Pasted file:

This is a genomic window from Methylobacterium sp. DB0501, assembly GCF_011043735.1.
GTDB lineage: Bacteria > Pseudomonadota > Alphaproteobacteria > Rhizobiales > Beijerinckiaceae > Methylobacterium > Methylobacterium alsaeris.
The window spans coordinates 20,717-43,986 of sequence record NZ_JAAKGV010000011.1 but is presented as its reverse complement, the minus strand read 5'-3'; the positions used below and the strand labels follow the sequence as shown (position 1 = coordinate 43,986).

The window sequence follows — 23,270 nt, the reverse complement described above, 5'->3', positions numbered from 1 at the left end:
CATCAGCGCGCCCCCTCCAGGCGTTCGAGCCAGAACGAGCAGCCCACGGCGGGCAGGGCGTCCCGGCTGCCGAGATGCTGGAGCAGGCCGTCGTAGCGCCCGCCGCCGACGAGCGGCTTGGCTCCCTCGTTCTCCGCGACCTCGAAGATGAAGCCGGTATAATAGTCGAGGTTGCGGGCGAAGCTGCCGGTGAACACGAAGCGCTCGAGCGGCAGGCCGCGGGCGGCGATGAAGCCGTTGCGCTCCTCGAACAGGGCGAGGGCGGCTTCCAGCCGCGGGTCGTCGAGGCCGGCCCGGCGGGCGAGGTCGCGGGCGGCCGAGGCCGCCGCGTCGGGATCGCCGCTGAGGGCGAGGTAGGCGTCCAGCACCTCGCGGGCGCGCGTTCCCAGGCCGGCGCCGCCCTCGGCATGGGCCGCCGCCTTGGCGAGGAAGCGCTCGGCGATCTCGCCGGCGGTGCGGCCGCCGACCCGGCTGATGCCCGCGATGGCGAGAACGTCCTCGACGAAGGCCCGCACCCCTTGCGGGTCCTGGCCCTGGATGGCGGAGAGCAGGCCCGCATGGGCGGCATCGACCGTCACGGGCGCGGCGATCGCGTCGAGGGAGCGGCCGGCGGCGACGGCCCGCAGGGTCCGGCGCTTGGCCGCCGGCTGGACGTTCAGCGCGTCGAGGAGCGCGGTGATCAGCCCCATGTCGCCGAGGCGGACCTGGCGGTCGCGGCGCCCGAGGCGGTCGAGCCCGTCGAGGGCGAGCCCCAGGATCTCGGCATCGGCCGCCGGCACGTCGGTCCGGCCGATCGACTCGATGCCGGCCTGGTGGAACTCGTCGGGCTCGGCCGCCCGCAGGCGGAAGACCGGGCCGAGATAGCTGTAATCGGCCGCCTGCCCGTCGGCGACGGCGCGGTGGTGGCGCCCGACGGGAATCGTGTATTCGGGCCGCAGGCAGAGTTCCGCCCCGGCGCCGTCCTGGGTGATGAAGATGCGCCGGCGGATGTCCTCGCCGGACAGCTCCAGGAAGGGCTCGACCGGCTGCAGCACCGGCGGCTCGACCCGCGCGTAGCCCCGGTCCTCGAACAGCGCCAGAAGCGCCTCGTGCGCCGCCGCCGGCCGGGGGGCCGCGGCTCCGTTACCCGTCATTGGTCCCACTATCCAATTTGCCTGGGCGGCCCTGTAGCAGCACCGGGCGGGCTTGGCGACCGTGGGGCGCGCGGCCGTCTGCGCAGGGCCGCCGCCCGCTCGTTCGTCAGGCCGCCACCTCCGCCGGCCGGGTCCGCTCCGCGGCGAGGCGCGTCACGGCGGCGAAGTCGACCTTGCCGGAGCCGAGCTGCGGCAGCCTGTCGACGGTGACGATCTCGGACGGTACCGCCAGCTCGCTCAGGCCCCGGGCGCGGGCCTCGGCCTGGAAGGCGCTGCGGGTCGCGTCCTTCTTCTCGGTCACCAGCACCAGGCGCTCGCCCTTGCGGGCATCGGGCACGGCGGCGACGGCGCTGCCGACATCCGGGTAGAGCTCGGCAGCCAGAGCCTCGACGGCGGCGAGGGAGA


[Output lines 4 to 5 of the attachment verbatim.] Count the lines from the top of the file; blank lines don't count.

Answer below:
The window sequence follows — 23,270 nt, the reverse complement described above, 5'->3', positions numbered from 1 at the left end:
CATCAGCGCGCCCCCTCCAGGCGTTCGAGCCAGAACGAGCAGCCCACGGCGGGCAGGGCGTCCCGGCTGCCGAGATGCTGGAGCAGGCCGTCGTAGCGCCCGCCGCCGACGAGCGGCTTGGCTCCCTCGTTCTCCGCGACCTCGAAGATGAAGCCGGTATAATAGTCGAGGTTGCGGGCGAAGCTGCCGGTGAACACGAAGCGCTCGAGCGGCAGGCCGCGGGCGGCGATGAAGCCGTTGCGCTCCTCGAACAGGGCGAGGGCGGCTTCCAGCCGCGGGTCGTCGAGGCCGGCCCGGCGGGCGAGGTCGCGGGCGGCCGAGGCCGCCGCGTCGGGATCGCCGCTGAGGGCGAGGTAGGCGTCCAGCACCTCGCGGGCGCGCGTTCCCAGGCCGGCGCCGCCCTCGGCATGGGCCGCCGCCTTGGCGAGGAAGCGCTCGGCGATCTCGCCGGCGGTGCGGCCGCCGACCCGGCTGATGCCCGCGATGGCGAGAACGTCCTCGACGAAGGCCCGCACCCCTTGCGGGTCCTGGCCCTGGATGGCGGAGAGCAGGCCCGCATGGGCGGCATCGACCGTCACGGGCGCGGCGATCGCGTCGAGGGAGCGGCCGGCGGCGACGGCCCGCAGGGTCCGGCGCTTGGCCGCCGGCTGGACGTTCAGCGCGTCGAGGAGCGCGGTGATCAGCCCCATGTCGCCGAGGCGGACCTGGCGGTCGCGGCGCCCGAGGCGGTCGAGCCCGTCGAGGGCGAGCCCCAGGATCTCGGCATCGGCCGCCGGCACGTCGGTCCGGCCGATCGACTCGATGCCGGCCTGGTGGAACTCGTCGGGCTCGGCCGCCCGCAGGCGGAAGACCGGGCCGAGATAGCTGTAATCGGCCGCCTGCCCGTCGGCGACGGCGCGGTGGTGGCGCCCGACGGGAATCGTGTATTCGGGCCGCAGGCAGAGTTCCGCCCCGGCGCCGTCCTGGGTGATGAAGATGCGCCGGCGGATGTCCTCGCCGGACAGCTCCAGGAAGGGCTCGACCGGCTGCAGCACCGGCGGCTCGACCCGCGCGTAGCCCCGGTCCTCGAACAGCGCCAGAAGCGCCTCGTGCGCCGCCGCCGGCCGGGGGGCCGCGGCTCCGTTACCCGTCATTGGTCCCACTATCCAATTTGCCTGGGCGGCCCTGTAGCAGCACCGGGCGGGCTTGGCGACCGTGGGGCGCGCGGCCGTCTGCGCAGGGCCGCCGCCCGCTCGTTCGTCAGGCCGCCACCTCCGCCGGCCGGGTCCGCTCCGCGGCGAGGCGCGTCACGGCGGCGAAGTCGACCTTGCCGGAGCCGAGCTGCGGCAGCCTGTCGACGGTGACGATCTCGGACGGTACCGCCAGCTCGCTCAGGCCCCGGGCGCGGGCCTCGGCCTGGAAGGCGCTGCGGGTCGCGTCCTTCTTCTCGGTCACCAGCACCAGGCGCTCGCCCTTGCGGGCATCGGGCACGGCGGCGACGGCGCTGCCGACATCCGGGTAGAGCTCGGCAGCCAGAGCCTCGACGGCGGCGAGGGAGA